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Childhood trauma, suicide risk and inflammatory phenotypes of depression: insights from monocyte gene expression

Authors
  • Schiweck, Carmen;
  • Claes, Stephan;
  • Van Oudenhove, Lukas; 27997;
  • Lafit, Ginette; 119584;
  • Vaessen, Thomas; 106722;
  • de Beeck, Gommaar Op;
  • Berghmans, Raf;
  • Wijkhuijs, Annemarie;
  • Mueller, Norbert;
  • Arolt, Volker;
  • Drexhage, Hemmo;
  • Vrieze, Elske; 49787;
Publication Date
Aug 24, 2020
Source
Lirias
Keywords
License
Unknown
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Abstract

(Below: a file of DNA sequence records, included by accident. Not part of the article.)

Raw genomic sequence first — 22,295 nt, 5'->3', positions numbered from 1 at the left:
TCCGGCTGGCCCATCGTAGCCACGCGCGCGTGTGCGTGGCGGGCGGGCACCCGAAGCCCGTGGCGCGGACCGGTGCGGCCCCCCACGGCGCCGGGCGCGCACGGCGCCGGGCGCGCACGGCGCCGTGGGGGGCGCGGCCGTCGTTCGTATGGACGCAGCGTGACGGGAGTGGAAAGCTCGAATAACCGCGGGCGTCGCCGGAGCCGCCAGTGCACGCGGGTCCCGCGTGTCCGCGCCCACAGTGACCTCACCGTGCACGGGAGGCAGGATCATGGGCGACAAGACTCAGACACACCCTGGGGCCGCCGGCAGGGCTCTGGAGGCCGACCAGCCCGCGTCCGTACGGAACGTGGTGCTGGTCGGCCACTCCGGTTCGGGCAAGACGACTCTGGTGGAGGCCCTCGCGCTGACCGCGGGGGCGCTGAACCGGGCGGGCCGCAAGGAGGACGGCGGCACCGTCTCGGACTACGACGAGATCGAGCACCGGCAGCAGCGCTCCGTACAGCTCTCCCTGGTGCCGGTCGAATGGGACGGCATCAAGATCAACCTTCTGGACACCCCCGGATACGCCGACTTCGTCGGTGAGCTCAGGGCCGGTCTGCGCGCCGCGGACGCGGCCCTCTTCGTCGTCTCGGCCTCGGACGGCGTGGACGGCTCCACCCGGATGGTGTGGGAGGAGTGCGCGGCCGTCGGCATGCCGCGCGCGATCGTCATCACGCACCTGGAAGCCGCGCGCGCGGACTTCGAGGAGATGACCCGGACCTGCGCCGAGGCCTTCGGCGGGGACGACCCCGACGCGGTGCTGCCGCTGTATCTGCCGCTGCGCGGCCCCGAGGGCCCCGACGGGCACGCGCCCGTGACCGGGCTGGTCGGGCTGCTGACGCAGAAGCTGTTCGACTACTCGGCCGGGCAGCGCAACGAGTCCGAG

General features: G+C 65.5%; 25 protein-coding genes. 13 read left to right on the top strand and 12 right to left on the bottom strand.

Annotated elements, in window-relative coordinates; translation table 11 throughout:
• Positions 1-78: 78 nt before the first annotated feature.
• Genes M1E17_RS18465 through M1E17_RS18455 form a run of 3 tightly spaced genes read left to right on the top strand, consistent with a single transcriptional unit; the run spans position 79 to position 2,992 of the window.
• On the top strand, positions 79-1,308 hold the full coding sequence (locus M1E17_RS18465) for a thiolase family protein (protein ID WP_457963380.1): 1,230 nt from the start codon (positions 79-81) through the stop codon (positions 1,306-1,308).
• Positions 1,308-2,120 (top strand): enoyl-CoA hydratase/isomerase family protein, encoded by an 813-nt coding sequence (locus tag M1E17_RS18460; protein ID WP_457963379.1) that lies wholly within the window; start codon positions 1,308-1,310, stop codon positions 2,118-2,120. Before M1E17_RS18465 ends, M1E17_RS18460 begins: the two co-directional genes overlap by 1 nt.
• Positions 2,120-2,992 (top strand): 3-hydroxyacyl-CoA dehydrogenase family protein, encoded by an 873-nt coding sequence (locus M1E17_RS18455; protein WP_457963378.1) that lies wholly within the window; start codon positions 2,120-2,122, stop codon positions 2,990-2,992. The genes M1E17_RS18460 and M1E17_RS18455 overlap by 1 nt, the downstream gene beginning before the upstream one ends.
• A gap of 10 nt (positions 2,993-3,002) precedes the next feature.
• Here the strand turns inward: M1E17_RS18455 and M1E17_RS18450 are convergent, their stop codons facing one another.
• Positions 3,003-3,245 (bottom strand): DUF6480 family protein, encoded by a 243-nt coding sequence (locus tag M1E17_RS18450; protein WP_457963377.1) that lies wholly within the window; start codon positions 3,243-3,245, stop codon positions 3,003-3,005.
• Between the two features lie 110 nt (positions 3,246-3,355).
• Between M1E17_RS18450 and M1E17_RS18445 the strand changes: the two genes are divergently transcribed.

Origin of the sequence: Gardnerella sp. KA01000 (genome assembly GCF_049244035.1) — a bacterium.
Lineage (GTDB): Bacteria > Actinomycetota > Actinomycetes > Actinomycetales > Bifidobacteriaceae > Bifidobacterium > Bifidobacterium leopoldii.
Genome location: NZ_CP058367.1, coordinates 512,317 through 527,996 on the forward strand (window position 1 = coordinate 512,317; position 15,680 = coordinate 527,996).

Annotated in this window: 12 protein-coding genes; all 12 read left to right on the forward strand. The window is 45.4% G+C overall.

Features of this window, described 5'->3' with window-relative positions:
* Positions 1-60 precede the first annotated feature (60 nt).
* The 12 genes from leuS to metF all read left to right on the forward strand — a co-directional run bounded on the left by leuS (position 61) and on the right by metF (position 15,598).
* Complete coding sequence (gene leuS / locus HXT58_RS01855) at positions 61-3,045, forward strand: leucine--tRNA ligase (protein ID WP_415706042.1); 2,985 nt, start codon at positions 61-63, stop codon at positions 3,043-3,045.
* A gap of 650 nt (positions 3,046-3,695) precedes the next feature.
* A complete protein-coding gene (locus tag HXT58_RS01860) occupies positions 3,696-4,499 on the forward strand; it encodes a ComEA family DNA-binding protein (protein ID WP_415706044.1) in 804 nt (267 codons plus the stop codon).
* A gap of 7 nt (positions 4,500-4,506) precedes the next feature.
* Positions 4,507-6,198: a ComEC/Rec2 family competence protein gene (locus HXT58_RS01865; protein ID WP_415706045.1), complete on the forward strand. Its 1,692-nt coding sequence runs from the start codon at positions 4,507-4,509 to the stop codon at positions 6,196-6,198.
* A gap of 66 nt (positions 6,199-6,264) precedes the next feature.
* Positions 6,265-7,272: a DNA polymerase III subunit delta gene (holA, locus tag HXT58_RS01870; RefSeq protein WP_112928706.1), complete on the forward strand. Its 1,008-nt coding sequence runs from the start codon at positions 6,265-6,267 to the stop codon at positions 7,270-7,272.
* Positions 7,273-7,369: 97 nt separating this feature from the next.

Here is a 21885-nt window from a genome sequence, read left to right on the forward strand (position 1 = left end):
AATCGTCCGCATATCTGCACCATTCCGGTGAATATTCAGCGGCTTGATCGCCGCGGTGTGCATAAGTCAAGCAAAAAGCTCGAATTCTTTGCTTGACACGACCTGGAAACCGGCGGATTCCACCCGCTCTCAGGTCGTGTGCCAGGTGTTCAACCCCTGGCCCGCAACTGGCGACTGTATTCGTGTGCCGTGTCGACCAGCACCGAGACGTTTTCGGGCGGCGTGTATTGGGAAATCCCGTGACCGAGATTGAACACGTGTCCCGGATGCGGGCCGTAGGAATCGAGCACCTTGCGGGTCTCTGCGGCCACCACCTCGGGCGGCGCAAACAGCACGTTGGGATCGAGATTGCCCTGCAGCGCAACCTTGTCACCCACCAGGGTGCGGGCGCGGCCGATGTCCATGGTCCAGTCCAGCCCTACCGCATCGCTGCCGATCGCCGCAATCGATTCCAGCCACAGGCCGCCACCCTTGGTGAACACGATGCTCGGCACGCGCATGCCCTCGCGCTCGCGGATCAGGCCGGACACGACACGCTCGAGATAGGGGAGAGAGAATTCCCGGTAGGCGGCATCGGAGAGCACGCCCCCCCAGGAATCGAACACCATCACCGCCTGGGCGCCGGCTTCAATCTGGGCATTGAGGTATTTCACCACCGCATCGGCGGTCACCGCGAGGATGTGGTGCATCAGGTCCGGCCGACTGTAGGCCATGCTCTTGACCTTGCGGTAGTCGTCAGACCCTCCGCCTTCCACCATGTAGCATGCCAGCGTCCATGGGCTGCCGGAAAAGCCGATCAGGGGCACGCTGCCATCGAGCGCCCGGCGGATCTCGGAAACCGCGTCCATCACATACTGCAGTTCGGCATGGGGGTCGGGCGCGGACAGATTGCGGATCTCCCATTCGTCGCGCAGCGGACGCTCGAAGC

Circulating monocytes contribute to inflammatory processes. We here validate abnormal expression of inflammation-related genes in monocytes of a large and well-characterised group of MDD patients, and relate the outcomes to pertinent clinical characteristics. Thirty-two genes of a previously established inflammation-related gene signature were assessed in 197 patients with MDD, and 151 controls collected during the EU-MOODINFLAME project. Monocyte gene- expression data were related to age, sex, BMI, depression severity, childhood adversity (CA) and suicide risk (SR). Three distinct gene profiles were identified within the MDD group (downregulated, mixed upregulated and strongly upregulated genes). Patients in the merged upregulated groups had a significantly higher prevalence of CA and high SR. Using hierarchical clustering of the genes, we found a cluster of mainly cytokine (production)-related genes; patients with SR had a significantly higher expression of this cluster than patients without SR (particularly for IL-6, IL1A and IL1B). Such difference did not emerge for patients with and without CA. A downregulated gene profile was found for patients not exposed to CA and without SR (particularly for glucocorticoid-signalling genes NR3C1a and HSPA1/B). No inflammatory changes were observed for healthy controls exposed to CA. Our data show that inflammatory activation in MDD is not uniform, and that immunologically discernible phenotypes of depression can be linked to CA and high SR. The absence of monocyte inflammatory activation in healthy controls exposed to CA suggests an inflammatory involvement in MDD-prone individuals exposed to early stressors, but not healthy controls. / status: published

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